Warren Buffett, whose net worth is more than 60 billion, lives in the same house he bought in
1958 for $31,500. John Urschel, a lineman for the Baltimore Ravens, makes millions but manages
to live on $25,000 a year.
San Antonio Spurs star Kawhi Leonard gets around in the 1997 Chevy Tahoe he’s had since he was a teenager, even with a contract worth some $94 million. Why? It’s not because these men are cheap. It’s because the things that matter to them are cheap.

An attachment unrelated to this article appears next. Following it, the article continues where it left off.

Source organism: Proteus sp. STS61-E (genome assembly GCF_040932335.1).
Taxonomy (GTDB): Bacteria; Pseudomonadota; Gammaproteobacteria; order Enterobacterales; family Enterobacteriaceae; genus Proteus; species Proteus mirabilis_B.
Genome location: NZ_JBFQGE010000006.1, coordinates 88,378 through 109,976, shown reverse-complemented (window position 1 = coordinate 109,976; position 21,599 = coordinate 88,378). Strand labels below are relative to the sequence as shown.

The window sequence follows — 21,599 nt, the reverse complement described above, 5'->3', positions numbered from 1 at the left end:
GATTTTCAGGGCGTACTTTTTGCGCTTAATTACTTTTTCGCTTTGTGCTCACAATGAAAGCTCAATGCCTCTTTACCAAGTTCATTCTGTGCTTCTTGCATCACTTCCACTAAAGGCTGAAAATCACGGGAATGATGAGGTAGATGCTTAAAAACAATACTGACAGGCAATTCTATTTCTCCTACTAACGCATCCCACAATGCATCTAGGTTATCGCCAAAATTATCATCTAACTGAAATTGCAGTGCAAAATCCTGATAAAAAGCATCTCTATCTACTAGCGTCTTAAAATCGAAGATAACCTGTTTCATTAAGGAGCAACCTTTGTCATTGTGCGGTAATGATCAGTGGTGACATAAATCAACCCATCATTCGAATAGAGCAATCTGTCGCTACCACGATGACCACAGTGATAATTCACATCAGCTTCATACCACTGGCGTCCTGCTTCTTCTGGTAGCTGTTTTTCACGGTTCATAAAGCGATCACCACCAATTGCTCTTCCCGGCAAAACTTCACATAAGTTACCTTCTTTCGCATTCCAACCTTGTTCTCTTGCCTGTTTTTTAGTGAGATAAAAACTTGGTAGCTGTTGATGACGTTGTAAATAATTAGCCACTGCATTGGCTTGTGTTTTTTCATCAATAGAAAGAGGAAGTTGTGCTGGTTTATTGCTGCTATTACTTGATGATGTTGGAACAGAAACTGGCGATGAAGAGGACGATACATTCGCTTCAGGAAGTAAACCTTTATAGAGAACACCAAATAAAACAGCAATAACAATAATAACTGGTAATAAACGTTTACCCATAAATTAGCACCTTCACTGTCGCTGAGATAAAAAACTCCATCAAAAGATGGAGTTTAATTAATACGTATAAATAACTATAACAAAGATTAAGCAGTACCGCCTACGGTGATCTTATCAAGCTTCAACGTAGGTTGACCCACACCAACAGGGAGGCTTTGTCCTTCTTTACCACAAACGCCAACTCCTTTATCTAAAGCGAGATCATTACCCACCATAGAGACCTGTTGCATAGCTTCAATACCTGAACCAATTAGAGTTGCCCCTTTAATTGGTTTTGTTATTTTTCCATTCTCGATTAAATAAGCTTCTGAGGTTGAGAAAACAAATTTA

Neither Buffett nor Urschel nor Leonard ended up this way by accident. Their lifestyle is the result of prioritizing. They cultivate interests that are decidedly below their financial means, and as a result, any
income would allow them freedom to pursue the things they most care about. It just happens that they became wealthy beyond any expectation. This kind of clarity—about what they love most in the world—means they can enjoy their lives. It means they’d still be happy even if the markets were to turn or their
careers were cut short by injury.
The more things we desire and the more we have to do to earn or attain those achievements, the less
we actually enjoy our lives—and the less free we are.